As you can see in Figure 2 the results were not extremely different from what we already saw in the previously mentioned acute protein synthesis studies. Only the high dose protein supplementation that contained 12.8 ± 3.6 g protein (i.e. 0.32 ± 0.07 g/kg and thus ~25.6g for a 80g human being) supplement established a significantly increase in net protein balance.
Figure 2: Protein breakdown, synthesis and net protein balance over 24h (Moore. 2014)
If you take a close look at the left columns of Figure 2 you will even see that the 24h net protein metabolism was in fact slightly negative. Moreover, the study confirms what you've previously read here at the SuppVersity an increase in protein availability is - specifically at stable total energy intakes - always associated with an increase in protein breakdown.

Last but not least it may be important to mention that the total protein intake was (a) not extremely different between the three groups (see figure in "tight dietary control" box) and that (b) it was actually below the kids habitual protein intake of 1.56g/kg which would suggest that it is unlikely that some sort of accommodation effect may occur over time.
Nice, but what are the implications? Stick to your 30g post-workout whey protein shake. It's unlikely that this is less effective than a whey + casein combination as it was used in the study at hand if you make sure to follow your PWO shake up with a high protein meal (at least 10g of EAAs) within 2h after your workout. If you can't do that, I would rather add another 10g of casein on top of the 30g of whey - it's after all the leucine in whey that triggers the additional increase in protein synthesis after a workout.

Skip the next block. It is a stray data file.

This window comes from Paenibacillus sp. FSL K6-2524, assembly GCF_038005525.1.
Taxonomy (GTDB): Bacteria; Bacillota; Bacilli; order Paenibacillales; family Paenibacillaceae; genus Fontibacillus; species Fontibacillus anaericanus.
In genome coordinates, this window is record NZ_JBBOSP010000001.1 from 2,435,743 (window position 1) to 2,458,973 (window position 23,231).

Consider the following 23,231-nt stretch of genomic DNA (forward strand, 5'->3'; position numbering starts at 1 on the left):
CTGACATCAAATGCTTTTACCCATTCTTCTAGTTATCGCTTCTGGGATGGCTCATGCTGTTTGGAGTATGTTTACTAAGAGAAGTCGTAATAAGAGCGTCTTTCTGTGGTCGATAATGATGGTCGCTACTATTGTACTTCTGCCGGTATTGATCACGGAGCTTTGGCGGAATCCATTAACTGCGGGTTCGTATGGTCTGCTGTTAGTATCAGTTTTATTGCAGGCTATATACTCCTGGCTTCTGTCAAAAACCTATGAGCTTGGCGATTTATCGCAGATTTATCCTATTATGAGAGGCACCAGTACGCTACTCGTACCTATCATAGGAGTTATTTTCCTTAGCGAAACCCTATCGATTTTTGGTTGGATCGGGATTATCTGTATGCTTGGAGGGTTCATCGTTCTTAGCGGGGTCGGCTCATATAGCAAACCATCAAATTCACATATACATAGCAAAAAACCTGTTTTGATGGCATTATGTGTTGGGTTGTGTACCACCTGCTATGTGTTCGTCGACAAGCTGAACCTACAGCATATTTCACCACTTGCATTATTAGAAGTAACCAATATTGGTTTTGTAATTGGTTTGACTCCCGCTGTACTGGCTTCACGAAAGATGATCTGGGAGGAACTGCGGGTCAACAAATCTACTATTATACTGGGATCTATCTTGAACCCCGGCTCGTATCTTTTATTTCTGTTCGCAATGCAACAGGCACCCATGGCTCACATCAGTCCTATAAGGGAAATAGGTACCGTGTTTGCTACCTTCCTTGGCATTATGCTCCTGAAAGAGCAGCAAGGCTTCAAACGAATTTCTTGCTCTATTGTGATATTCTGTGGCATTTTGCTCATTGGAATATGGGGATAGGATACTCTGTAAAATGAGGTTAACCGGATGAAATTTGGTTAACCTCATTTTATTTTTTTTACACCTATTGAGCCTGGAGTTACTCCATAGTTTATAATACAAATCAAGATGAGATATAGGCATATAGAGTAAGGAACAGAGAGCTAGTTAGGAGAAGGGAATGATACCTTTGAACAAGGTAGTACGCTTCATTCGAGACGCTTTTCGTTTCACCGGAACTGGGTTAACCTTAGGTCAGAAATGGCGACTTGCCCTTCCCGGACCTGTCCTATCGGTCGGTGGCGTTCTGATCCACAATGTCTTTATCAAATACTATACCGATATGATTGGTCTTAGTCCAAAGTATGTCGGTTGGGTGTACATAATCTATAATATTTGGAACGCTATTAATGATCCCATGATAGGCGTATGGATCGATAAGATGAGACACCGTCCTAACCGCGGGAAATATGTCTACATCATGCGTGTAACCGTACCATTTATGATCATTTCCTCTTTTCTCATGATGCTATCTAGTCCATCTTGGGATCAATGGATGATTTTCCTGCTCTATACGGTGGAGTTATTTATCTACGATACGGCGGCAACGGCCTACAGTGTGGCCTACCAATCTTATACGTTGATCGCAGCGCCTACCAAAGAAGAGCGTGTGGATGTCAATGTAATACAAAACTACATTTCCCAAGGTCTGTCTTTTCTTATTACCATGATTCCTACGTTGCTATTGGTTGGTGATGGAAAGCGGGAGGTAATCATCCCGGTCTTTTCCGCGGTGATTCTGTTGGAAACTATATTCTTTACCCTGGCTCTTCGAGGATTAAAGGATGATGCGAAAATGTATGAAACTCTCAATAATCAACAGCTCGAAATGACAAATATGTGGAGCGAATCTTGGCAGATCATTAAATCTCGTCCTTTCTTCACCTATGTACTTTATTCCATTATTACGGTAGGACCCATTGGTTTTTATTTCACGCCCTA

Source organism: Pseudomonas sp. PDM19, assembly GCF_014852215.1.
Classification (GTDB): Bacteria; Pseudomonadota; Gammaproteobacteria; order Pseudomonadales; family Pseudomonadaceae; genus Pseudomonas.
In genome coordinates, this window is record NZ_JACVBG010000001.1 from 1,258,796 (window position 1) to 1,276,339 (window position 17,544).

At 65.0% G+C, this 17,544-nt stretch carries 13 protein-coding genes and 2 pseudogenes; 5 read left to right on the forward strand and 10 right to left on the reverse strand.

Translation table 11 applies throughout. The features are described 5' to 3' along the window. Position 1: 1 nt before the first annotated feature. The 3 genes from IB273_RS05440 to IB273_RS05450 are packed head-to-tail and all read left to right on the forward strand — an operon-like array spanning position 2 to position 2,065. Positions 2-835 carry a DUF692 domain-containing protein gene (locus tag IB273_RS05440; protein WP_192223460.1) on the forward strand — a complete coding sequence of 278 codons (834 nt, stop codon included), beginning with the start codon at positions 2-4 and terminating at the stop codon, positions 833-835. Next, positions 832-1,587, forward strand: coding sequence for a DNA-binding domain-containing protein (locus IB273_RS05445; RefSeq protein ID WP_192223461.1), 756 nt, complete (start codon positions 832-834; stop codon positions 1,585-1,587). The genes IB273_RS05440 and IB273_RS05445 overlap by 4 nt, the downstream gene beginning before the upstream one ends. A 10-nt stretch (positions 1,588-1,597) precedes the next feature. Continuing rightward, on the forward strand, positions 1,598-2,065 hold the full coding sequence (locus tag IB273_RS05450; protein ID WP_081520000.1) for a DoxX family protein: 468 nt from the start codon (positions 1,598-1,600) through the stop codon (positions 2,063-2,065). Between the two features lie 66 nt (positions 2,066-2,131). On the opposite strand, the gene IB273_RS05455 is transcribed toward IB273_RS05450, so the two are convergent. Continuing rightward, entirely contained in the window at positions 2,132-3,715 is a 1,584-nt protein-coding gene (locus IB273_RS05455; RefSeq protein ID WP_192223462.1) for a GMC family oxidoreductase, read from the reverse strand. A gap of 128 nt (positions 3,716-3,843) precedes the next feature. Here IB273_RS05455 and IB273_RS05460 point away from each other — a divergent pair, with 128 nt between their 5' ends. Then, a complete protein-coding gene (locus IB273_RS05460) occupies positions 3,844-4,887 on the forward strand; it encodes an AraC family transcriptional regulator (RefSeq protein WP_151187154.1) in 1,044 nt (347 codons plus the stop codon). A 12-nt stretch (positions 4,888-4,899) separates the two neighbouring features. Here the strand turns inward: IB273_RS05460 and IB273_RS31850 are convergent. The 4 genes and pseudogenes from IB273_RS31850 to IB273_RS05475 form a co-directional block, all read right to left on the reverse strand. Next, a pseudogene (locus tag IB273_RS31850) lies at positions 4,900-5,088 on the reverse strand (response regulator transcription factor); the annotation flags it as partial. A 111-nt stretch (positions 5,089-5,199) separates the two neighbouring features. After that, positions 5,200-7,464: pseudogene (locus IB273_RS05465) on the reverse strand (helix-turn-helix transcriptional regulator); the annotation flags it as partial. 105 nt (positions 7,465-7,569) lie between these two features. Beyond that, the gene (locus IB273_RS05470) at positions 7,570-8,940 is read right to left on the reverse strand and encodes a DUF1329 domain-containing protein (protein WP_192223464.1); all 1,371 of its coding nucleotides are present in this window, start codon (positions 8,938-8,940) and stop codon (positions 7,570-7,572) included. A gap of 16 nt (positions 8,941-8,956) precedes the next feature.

Speaking of protein intake: Eventually we cannot say, though, what kind of protein we are talking about, here. As limited as the direct quantification of acute myofibrilar (or sarcoplasmic) protein synthesis may be, it has one major advantage over the method that was used in the study at hand: it is muscle specific.

In contrast, measuring the nitrogen metabolites in the urine, which was the method of choice in the study at hand is not muscle-specific. If it wasn't for previous evidence from the previously criticized, but by no means useless studies that investigated the acute myofibrilar protein synthesis in response to exercise we could thus argue that the difference in net protein balance is due to the exercise induced protein loss in the liver (Millward. 1982) or the gastrointestinal tract (de Oliveira. 2009). The way it is, we can yet be more or less sure that most of the protein will have ended up in the muscle | Comment on Facebook!
Reference:
  • de Oliveira, Erick Prado, and Roberto Carlos Burini. "The impact of physical exercise on the gastrointestinal tract." Current Opinion in Clinical Nutrition & Metabolic Care 12.5 (2009): 533-538. 
  • Millward, DAVID J., et al. "Effect of exercise on protein metabolism in humans as explored with stable isotopes." Federation proceedings. Vol. 41. No. 10. 1982.
  • Mitchell, Cameron J., et al. "Acute Post-Exercise Myofibrillar Protein Synthesis Is Not Correlated with Resistance Training-Induced Muscle Hypertrophy in Young Men." PloS one 9.2 (2014): e89431.
  • Moore et al. "Post-exercise protein ingestion increases whole body net protein balance in healthy children." J Appl Physiol (October 23, 2014). Article in press.